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Indiana Gov. Mitch Daniels likens a national campaign to going through a paper shredder.


Gov. Daniels Dampens Talk of Presidential Bid

Indiana Gov. Mitch Daniels likens a national campaign to going through a paper shredder.

Gov. Mitch Daniels says that “every penny” from his PAC fundraiser scheduled next week in Washington will be spent back in his state of Indiana. The fundraising event, coupled with a Weekly Standard June cover story on Daniels, has rekindled speculation of a 2012 run by the Indiana governor.

But Daniels, talking to reporters in Washington, said the second worst experience he can think of would be going through the “people shredder of national campaigning.”

He said the worst experience would be going through it, but not being able to make a difference after winning.

Daniels, making wide-ranging comments at a Heritage Foundation event, also said he doesn’t think the BP oil spill will revive the battle fought last year over cap and tax.

“I may be too cavalier about this, but cap and trade is such a flawed and unsupportable idea, that I don’t think that they can revive it,” Daniels said.

Discussing foreign policy, Daniels said the U.S. needs to ask questions about the extent of its commitments.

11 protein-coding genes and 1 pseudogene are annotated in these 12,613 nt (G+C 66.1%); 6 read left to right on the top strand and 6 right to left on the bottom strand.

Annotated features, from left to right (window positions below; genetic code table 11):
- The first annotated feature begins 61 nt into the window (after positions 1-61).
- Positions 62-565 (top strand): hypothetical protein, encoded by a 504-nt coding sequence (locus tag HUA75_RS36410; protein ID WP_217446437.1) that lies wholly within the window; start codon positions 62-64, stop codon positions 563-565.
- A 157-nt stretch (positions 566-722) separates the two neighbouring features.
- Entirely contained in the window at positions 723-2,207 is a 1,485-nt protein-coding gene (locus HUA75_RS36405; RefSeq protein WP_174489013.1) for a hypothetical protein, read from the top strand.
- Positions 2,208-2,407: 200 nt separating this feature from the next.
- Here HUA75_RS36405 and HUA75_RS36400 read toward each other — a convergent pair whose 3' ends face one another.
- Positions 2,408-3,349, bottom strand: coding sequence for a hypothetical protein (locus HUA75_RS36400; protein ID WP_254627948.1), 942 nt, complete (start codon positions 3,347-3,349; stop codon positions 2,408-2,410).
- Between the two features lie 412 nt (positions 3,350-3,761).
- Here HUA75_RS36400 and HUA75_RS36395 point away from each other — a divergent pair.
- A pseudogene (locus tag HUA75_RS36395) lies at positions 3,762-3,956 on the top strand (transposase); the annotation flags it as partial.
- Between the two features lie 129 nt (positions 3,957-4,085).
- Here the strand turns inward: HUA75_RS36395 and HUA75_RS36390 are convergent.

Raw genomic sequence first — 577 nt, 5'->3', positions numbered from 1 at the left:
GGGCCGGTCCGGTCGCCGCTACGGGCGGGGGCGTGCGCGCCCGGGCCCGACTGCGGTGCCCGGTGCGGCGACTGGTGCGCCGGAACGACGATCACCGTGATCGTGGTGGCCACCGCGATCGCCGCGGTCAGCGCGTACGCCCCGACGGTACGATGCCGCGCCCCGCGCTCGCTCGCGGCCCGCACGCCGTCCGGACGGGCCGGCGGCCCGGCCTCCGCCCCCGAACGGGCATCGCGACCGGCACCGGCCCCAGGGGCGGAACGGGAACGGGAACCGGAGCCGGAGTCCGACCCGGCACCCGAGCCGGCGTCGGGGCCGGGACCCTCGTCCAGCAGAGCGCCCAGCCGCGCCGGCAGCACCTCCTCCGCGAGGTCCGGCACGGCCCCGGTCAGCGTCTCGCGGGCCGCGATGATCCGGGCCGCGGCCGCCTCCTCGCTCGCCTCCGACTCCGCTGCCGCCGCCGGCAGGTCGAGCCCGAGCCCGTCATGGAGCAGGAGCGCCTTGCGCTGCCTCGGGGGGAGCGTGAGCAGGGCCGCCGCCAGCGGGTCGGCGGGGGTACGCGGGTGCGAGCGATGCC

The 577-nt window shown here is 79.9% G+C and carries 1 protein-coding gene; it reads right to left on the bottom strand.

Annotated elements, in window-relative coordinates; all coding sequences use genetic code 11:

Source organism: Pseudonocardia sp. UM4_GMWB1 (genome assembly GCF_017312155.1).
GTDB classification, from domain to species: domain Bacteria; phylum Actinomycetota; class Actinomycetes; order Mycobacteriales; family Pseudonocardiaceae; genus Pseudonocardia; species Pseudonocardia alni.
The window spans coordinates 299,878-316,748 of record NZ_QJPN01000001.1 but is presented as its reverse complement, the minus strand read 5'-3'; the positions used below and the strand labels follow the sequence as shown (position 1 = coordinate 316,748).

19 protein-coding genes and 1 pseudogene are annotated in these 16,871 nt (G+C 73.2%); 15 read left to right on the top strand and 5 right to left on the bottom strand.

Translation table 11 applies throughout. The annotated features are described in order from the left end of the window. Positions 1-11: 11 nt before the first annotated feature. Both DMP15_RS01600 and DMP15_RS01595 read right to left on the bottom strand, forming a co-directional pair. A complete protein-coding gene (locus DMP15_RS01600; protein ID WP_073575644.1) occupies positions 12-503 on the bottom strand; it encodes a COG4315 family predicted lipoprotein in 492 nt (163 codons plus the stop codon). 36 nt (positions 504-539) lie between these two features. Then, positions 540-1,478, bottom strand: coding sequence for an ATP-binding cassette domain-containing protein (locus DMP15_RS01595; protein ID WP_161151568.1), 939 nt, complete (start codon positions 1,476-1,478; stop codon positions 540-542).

“I think we have to be open-minded that maybe not all of them will be maintained, at least temporarily,” said Daniels, though he prefaced his remark by saying he believes the peace-through-strength foreign policy has been vindicated. “If we go broke, we won’t be able to pay for them anyway. If we go broke, our influence in the world will evaporate.”

Daniels also said Medicare is going to have to change and that people need to be able to have grown up conversations about it.

“The ‘granny card’ has been played so cynically against Republicans so many times,” Daniels said. “But that is not a grownup attitude.”

He added the “sadness of the situation” is this kind of entitlement change would best be accomplished by a Democrat.

“If President Obama had been what he effected to be—just imagine for a moment—he could have been the person to face down really the reactionaries who on his side who want to protect this whole creaking, reeking edifice at all costs, and make big change,” Daniels said.

Daniels, known for his work on education and fiscal issues in Indiana, said unionized public employees are a new privileged elite in many places throughout America. Daniels cited their higher pay, lavish benefits, and permanent job security.

“We are coming up on a debate in this country about which sector of society serves which,” Daniels said.

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